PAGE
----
The Fairfax County Board of Supervisors approved tax rate cuts yesterday on real estate and cars, softening the blow to residents who have complained of sharply higher assessments.
The board voted unanimously to reduce the real estate tax rate by 4 cents to $1.35 per $100 of assessed value for fiscal 1987. Under the new rate, annual taxes on an average house -- assessed at $109,597 -- will increase by about $18 to $1,480.
If the board had maintained the current tax rate of $1.39, taxes for the same property would have been about $1,523, an increase of $61.
The board also voted unanimously to cut the tax rate on vehicles by 20 cents to $4.60, which will trim $8 from the annual tax bill on an average automobile in Fairfax, valued at $4,040.
The reduction in the real estate tax rate for fiscal 1987, which begins July 1, was the third enacted by the board in as many years. Most of the supervisors credit the decrease to the county's economic development program, a position echoed in other area jurisdictions where the value of real estate has increased.
The assessment for an average house in Fairfax in 1984 was $100,207, compared with $109,597 for 1987. The tax rate has dropped 12 cents since 1984.
"There's no question in my mind that it's directly and almost totally attributable to the increase in commercial development in the county over the past 10 years," board Chairman John F. Herrity said of the tax rate cuts.
The change was partly overshadowed, however, by the board's decision to reject the demands by the county's 7,000 public schoolteachers for a pay increase beyond a cost-of-living raise.
The board adopted a carefully worded resolution, introduced by Supervisor Thomas M. Davis III (R-Mason), "to ensure that appropriate resources will be available when requested by the School Board" next year.
County board members said they are waiting for the recommendations of a commission that is studying the issue of teacher pay. The commission, appointed by School Superintendent Robert Spillane, is expected this summer to recommend some form of teacher pay increases.
The resolution that passed yesterday, county board members agreed, seemed tantamount to a promise to give the School Board what it requests for teacher salaries.
But some supervisors cautioned that the county board's commitment to spend money to increase teacher salaries also might, in effect, reverse the recent pattern of tax rate cuts.
"It could cost an awful lot of money" to increase teacher pay, said Supervisor Audrey Moore (D-Annandale).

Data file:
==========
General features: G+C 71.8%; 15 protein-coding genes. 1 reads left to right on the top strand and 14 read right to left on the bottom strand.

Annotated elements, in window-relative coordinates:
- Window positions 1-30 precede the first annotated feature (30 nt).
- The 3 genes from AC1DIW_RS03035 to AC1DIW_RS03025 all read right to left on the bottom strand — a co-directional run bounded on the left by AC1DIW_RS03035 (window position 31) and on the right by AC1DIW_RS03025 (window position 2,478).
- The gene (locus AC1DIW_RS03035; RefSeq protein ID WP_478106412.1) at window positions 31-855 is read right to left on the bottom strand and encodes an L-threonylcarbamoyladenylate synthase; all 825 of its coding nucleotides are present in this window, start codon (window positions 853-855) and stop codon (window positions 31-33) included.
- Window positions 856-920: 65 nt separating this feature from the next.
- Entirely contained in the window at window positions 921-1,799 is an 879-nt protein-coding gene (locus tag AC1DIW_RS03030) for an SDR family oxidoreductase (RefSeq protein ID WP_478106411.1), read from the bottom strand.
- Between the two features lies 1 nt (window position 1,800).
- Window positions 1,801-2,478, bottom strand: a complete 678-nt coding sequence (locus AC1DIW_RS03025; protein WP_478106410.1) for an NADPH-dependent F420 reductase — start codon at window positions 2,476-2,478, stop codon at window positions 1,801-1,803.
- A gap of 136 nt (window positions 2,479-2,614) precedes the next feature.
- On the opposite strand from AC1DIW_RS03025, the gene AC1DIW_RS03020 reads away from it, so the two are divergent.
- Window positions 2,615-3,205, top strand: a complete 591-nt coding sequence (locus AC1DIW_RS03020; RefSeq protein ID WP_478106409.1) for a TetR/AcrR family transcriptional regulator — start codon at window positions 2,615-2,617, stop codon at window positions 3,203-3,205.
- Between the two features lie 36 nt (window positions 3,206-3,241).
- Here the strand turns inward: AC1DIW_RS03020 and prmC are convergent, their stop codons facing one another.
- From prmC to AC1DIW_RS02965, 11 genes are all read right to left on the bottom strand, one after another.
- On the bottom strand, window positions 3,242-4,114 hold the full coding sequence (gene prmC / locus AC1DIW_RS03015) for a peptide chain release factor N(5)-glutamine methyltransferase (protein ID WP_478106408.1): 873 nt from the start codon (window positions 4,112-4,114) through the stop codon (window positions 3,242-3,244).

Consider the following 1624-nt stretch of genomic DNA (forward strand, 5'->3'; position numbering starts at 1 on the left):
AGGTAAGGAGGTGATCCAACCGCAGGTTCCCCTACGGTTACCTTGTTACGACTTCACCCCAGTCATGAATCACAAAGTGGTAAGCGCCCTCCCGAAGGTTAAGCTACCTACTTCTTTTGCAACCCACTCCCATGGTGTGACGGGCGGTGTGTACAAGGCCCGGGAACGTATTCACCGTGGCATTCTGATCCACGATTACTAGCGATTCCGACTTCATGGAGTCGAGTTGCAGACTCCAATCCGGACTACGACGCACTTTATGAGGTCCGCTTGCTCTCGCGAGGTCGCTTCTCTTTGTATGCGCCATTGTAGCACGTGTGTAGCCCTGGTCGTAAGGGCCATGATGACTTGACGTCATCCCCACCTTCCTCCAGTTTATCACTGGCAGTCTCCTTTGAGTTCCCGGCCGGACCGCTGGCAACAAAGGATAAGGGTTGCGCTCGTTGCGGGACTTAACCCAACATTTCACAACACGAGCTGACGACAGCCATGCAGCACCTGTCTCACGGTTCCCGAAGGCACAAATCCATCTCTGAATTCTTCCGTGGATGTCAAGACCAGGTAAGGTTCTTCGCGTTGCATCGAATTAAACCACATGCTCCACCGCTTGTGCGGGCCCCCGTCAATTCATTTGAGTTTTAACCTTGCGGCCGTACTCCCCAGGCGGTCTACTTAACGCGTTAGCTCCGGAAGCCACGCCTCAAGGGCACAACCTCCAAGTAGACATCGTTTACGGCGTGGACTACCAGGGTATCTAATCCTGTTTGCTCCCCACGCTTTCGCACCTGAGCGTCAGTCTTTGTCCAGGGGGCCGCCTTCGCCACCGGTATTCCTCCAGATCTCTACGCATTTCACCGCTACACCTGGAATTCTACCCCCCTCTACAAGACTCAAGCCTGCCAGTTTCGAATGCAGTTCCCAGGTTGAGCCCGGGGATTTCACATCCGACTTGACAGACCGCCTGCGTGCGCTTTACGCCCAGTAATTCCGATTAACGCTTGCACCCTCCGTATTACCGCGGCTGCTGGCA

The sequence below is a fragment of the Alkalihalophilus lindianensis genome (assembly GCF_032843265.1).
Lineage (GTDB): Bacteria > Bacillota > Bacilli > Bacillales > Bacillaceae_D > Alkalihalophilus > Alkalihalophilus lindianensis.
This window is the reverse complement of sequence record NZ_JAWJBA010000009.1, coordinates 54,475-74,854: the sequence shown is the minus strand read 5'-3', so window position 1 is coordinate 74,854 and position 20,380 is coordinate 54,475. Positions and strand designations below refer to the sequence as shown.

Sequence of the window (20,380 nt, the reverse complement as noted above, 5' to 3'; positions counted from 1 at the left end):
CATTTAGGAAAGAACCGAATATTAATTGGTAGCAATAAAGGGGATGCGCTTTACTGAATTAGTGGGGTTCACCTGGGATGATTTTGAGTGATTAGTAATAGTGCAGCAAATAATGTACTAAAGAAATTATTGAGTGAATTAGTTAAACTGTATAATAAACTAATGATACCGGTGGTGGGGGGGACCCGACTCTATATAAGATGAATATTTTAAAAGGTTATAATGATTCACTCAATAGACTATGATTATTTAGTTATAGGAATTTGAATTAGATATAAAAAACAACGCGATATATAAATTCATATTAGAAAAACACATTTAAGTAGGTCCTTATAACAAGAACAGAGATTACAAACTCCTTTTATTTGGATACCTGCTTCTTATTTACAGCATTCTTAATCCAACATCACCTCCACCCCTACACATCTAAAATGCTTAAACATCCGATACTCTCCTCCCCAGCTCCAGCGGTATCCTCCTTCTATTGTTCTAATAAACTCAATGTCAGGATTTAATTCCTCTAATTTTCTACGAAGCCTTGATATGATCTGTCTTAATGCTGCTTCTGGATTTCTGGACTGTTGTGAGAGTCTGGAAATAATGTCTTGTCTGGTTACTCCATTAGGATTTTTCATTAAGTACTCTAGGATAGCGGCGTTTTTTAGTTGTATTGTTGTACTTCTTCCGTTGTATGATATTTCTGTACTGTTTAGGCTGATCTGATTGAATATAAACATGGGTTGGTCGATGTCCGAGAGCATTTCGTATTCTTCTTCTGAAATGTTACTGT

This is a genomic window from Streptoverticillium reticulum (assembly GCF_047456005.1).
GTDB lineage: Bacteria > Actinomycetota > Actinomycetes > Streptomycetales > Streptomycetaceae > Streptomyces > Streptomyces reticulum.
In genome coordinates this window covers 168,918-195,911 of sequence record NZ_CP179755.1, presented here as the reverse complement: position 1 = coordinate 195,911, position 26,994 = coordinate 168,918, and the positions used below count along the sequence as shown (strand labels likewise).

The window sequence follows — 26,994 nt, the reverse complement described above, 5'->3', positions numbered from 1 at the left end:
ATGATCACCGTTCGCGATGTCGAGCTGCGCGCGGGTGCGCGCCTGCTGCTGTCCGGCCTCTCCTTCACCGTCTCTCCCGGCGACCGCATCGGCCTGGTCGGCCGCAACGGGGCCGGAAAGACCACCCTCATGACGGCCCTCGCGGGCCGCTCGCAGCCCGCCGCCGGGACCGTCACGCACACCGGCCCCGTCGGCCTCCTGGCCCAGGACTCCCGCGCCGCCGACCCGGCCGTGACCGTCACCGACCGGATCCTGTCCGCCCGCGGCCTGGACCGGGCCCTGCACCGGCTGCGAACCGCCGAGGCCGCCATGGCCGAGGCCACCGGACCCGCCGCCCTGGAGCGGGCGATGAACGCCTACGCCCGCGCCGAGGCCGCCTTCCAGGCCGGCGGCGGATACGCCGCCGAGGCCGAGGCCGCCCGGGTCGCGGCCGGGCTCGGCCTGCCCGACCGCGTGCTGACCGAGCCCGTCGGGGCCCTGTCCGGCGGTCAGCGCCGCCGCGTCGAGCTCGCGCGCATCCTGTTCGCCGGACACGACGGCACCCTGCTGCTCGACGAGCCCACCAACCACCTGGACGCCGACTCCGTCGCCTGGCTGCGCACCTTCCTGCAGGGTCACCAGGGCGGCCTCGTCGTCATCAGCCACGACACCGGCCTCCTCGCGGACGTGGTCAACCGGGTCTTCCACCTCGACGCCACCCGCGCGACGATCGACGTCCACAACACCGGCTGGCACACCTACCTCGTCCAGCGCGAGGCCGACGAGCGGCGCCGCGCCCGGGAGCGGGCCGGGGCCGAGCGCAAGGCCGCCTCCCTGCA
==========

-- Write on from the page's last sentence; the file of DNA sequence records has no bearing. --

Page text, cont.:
Herrity insisted, however, that the board will continue to reduce tax rates no matter what the commission recommends on teacher salaries.
Donna Caudill, president of the Fairfax Education Association, which represents most of the county's teachers, said, "It is very clear the board [is] trying to find some way to satisfy teachers. They have never . . . made the promise before."
She added, however: "Teachers are very frustrated this year, and the morale is very low. This motion is a promise. It doesn't put 1 cent into teachers' salaries for next year."
Teachers asked for an 8.8 percent across-the-board raise, but the board granted them only a 4 percent cost-of-living increase that was given to all county employes.
One education association official last week threatened that teachers might strike if their demands were not met by the county board. Strikes by public employes are illegal in Virginia.
There were few surprises in the 2 1/2 hours it took the supervisors to mark up the budget. The supervisors had said last year, when they enacted a 7-cent real estate tax rate reduction, that this would be the year for a personal property tax cut, which many residents have demanded.
The reduction was the first change in the property tax rate since 1977.
To make room for the tax changes in the budget, the board cut spending by $19.5 million, eliminating, among other proposed items, a $7 million reserve fund to offset the potential loss of federal and state funds caused by the Gramm-Rudman-Hollings deficit reduction act. County Executive J. Hamilton Lambert had proposed the reserve fund, but supervisors said there were enough contingency funds in the budget without it.
The nine-member county board is to make the tax rates final and adopt a budget of $1.4 billion at its next session, April 28.